On Saturday a group of community and tourism leaders met with Gord Macatee, BC Ferry Commissioner, and Sheldon Stoilen, Deputy Commissioner.
With his appointment as Ferry Commissioner on May 1, Gord Macatee determined that the interests of ferry users, and the means to address them, had not yet been well defined. He suggested that government authorize and fund a review of the legislation and governance model by the Ferry Commissioner. On May 24 the province introduced legislation to support this review.
Otherwise, after nine years of being told we were idiots for not understanding why black was really white, somebody is prepared to listen to those of us who rely on BC Ferries. Indeed that was the tone of the meeting. Gord and Sheldon proved to be open and understanding, and really listened to the community and business leaders who had gathered to meet them.
Contrast that with the flashy BC Ferries consultation meeting here with Mr. Hahn and his management team on November 30, 2009. After that one Councillor Sheila Gordon-Payne said, “It was certainly not a consultation. There was a total disregard for the people who spoke and one resident who spoke up was treated more poorly than I have seen anyone at a public meeting treated in my whole career.”
Speaking on behalf of Tourism Prince Rupert and our partners, I told the Commissioner that the tourism sector, not just in Prince Rupert but on Vancouver Island and throughout all of northern BC, is built on reliable, every-second-day service by BC Ferries. Any interruption in service, or weakening of service such as through steadily rising fares, could be disastrous and could sound the death knell for many small businesses throughout BC.
I asked the Ferry Commissioner to consider five broad areas of concern for northern ferry users:
1. BC Ferries is an essential service for residents, and a vital component of the northern tourism industry, and should be considered an important part of the provincial highway system. We do not support the idea of the northern ferry service being economically sustainable in and of itself and should be further subsidized if necessary. We believe that as a driver for northern economic development it more than recoups government expense in tax revenues from the businesses and communities it helps sustain.
2. Ferry rates are prohibitive for use of BC Ferries as an essential service by residents. BC Ferries must not only be prevented from making further rate increases, but must be encouraged to reduce rates to encourage ridership.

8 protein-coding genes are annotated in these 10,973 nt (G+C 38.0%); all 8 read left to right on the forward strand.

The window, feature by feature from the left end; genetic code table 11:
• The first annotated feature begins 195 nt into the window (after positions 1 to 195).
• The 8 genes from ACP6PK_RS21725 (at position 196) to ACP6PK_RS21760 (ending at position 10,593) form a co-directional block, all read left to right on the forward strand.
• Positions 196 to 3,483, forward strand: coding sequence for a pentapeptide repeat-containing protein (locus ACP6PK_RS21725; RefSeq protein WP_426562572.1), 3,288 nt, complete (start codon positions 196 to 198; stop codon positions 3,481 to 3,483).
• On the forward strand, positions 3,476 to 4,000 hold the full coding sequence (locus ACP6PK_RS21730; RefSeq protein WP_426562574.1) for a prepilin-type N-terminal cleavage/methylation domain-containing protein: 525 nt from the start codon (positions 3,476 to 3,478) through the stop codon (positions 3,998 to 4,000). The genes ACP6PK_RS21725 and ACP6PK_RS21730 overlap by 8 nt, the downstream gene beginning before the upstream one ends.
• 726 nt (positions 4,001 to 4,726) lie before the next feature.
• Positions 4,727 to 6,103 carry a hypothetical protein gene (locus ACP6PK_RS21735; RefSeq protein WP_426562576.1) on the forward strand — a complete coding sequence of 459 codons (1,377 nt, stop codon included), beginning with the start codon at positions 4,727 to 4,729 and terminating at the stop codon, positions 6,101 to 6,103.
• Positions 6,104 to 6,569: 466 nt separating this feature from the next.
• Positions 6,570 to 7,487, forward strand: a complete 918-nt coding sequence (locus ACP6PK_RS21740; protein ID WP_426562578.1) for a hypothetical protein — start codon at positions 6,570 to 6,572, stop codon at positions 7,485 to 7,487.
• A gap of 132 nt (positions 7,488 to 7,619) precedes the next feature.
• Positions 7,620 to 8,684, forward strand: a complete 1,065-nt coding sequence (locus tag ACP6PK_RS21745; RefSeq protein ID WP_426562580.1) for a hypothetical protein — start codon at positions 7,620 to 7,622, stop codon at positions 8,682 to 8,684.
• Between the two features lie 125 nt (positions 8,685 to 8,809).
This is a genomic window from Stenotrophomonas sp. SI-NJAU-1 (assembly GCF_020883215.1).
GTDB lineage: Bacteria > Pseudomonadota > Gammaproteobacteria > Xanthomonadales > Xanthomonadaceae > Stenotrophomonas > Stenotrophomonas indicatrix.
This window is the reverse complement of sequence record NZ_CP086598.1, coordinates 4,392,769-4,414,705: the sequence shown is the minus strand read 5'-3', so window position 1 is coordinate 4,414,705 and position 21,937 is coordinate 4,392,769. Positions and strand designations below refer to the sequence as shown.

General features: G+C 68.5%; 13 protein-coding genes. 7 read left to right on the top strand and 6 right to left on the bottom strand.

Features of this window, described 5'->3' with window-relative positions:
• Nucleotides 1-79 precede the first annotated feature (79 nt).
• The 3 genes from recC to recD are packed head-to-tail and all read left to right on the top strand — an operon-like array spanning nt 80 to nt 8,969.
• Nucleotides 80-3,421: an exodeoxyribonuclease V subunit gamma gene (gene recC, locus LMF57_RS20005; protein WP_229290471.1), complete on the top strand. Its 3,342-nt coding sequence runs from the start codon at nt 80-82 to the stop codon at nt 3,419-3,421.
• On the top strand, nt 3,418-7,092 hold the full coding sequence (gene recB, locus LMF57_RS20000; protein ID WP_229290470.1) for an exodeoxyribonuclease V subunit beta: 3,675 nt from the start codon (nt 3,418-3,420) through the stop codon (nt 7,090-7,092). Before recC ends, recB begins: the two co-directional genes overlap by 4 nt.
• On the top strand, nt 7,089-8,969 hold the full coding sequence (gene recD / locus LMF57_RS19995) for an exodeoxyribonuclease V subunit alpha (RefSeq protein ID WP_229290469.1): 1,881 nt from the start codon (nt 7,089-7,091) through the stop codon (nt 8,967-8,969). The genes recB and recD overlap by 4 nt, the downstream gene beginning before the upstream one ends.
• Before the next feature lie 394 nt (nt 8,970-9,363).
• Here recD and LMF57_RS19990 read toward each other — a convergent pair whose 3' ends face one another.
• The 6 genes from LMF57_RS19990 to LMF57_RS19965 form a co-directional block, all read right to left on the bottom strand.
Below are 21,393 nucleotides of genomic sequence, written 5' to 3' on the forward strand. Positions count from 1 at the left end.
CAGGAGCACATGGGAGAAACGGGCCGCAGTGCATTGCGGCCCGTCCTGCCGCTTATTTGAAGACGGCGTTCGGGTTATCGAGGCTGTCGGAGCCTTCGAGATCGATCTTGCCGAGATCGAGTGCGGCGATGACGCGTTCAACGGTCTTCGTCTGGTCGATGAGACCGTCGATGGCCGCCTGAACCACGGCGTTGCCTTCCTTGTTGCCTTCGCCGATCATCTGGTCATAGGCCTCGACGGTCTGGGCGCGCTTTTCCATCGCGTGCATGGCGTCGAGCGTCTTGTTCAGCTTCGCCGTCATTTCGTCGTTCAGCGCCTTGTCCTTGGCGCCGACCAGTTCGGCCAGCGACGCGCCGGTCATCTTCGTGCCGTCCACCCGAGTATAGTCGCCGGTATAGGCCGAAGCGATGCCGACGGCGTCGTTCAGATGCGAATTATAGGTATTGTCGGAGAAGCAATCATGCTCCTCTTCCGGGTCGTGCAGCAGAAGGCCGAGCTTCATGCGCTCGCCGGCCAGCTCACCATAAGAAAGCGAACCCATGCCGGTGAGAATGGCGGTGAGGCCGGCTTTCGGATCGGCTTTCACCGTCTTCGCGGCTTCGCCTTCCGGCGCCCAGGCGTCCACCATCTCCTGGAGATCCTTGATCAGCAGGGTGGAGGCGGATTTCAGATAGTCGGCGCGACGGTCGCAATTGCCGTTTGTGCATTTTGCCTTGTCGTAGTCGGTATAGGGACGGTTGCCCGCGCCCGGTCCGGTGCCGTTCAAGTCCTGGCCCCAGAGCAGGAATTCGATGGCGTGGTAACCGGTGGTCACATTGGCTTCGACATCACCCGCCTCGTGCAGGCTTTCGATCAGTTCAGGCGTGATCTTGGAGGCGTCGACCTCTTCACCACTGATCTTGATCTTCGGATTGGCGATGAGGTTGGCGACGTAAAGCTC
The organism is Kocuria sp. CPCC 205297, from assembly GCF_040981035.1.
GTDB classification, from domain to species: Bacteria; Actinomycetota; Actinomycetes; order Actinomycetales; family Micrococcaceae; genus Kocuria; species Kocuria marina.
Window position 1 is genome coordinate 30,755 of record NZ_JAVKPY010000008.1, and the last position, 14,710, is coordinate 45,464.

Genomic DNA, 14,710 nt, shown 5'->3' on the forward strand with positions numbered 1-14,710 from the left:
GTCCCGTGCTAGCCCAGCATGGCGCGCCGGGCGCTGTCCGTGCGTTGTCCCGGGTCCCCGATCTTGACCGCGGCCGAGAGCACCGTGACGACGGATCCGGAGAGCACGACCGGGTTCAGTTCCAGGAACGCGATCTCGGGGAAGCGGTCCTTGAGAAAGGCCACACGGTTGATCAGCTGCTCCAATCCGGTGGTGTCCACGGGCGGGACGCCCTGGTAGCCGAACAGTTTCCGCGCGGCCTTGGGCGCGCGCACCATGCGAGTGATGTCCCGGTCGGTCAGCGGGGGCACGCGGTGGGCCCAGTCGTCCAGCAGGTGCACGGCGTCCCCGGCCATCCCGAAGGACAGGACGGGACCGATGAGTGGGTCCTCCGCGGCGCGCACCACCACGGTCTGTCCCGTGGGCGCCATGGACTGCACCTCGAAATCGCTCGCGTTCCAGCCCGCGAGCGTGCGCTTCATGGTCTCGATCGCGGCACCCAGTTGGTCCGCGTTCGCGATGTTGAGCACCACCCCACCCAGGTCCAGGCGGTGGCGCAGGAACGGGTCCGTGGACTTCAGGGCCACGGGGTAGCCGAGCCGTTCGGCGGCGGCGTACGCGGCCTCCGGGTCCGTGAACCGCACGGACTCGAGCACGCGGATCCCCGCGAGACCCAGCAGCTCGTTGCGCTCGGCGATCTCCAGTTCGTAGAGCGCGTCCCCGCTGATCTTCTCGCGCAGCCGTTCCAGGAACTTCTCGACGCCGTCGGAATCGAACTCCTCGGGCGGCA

3. BC Ferries must not be allowed to reduce service on northern routes, either as a result of cost-cutting or through whimsical marketing experiments such as their proposed Rt. 10A option.
4. BC Ferries must build northern traffic not only through affordable rates, but also through adequate marketing to an appropriate audience – which has also not happened.
5. With the economic downturn in coastal BC, BC Ferries jobs have helped sustain employment, and these jobs need to stay in coastal communities such as Prince Rupert.
We specifically addressed the issue of rising fares. BC Ferries is now experiencing their lowest ridership in 20 years. At least in the North reduced tourism is not to blame. In northern BC at mid-summer Visitor Centre visitation was up 13.5per cent over year previous, and at the same time in Prince Rupert hotel revenues were at their highest level in over ten years. The real issue is skyrocketing fares, increased by over 60 per cent in the past ten years, and domestic price resistance leading to BC residents and many visitors finding alternatives to travel on BC Ferries.
Many other issues were raised at the meeting. Another key concern was that BC Ferries had no inclination, and no binding reason, to listen to advisory committees or community consultations. They just had to have them. They didn’t have to listen.
We are extremely supportive of this review by the Ferry Commission. I’m confident that Gord and Sheldon heard what we said, and not what they wanted to hear. I’m confident that this will be faithfully communicated to the province. I pray that the province heeds the recommendations of this review, and acts.